Google asks for, and gets, extra time to respond to European antitrust charges

Google now has until mid-August to respond, likely delaying a settlement until after the long summer vacation

The entrance of the European Commission headquarters in Brussels on June 17, 2015

The entrance of the European Commission headquarters in Brussels on June 17, 2015

Google has managed to push the resolution of the antitrust case brought against it by the European Commission until after the long summer vacation.

The company had asked for extra time to examine documents provided by the Commission, which has now given it until Aug. 17 to defend itself against charges that it systematically favored its own comparison shopping product over those of competitors. Most Commission staff will be on vacation that month, although someone will be available to receive Google's response and "the right for Google to be heard will be fully respected," a Commission official said.

In April, the Commission concluded its investigation of Google's business practices, finding that by favoring its own products systematically the company infringes on European Union antitrust rules, hurts consumers and stifles competition. Google initially had 10 weeks to respond from the moment it had access to the charges, called a Statement of Objections, but that deadline has now been extended.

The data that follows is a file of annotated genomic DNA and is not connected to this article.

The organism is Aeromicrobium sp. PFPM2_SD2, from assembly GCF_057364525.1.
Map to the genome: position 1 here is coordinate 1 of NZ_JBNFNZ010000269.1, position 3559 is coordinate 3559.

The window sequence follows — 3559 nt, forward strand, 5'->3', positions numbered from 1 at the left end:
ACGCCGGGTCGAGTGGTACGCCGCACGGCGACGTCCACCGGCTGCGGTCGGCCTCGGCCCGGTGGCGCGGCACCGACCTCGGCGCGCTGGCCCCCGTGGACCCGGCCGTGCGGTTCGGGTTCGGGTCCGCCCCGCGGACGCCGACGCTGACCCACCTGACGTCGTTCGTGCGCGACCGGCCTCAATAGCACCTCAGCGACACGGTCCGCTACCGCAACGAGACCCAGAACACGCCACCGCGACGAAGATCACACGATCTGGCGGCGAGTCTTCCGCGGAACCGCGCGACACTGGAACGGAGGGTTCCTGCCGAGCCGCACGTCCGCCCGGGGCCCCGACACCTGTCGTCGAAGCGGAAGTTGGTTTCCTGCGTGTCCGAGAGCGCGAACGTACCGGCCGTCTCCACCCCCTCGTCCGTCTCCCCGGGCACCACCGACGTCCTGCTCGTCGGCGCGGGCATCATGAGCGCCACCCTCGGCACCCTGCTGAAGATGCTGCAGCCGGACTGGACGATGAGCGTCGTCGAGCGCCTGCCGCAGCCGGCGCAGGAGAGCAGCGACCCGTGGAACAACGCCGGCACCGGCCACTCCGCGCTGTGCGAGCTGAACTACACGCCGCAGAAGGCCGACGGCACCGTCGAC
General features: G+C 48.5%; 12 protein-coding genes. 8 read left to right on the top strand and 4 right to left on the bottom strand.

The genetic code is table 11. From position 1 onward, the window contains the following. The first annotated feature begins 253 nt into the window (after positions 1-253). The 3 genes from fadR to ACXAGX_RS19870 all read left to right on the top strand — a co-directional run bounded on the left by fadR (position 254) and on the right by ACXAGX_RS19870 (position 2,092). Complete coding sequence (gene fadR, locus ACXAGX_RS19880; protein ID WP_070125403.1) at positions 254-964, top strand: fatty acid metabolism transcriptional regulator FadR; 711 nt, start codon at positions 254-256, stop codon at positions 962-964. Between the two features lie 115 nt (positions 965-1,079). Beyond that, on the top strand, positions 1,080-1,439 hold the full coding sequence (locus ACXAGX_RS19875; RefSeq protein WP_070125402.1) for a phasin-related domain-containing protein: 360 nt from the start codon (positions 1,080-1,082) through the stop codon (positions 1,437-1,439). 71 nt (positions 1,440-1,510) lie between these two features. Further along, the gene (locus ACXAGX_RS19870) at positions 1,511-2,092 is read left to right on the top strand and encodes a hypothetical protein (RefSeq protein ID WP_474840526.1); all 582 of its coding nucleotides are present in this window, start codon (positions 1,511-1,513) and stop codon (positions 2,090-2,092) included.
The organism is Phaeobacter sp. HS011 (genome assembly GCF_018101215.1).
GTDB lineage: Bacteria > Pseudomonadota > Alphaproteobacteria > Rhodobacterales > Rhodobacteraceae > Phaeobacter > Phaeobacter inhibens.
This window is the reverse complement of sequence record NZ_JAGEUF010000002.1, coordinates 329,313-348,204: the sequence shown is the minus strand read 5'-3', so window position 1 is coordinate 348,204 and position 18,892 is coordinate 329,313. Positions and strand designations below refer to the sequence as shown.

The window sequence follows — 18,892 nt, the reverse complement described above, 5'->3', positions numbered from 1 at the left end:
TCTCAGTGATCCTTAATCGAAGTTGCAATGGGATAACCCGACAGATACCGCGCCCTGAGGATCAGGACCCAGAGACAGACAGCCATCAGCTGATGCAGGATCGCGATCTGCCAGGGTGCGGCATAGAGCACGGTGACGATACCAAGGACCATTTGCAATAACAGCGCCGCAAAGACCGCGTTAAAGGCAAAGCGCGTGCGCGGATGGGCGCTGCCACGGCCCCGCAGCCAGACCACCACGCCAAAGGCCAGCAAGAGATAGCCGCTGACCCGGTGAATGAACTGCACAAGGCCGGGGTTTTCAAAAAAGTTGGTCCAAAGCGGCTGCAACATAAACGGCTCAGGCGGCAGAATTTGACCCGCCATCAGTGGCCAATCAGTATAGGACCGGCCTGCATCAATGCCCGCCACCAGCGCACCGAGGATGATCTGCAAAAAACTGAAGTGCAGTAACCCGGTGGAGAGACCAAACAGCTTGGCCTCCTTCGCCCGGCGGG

A redacted version of the charges was sent to complainants earlier this month. They were given four weeks to respond.

"Google asked for additional time to review the documents in the case file. In line with normal practice, the Commission analyzed the reasons for the request and granted an extension allowing Google to fully exercise its rights of defense," a Commission spokesman said in an email on Tuesday.

A Google spokesman declined to say why the company needed extra time.

The investigation began in 2010 after companies complained about Google's search practices. The Commission could eventually fine Google up to 10 percent of its worldwide annual revenue. The Statement of Objections to Google does not prejudge the outcome of the investigation, the Commission spokesman said, adding that Google's response will be carefully considered before taking a decision.

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Loek Essers and Peter Sayer

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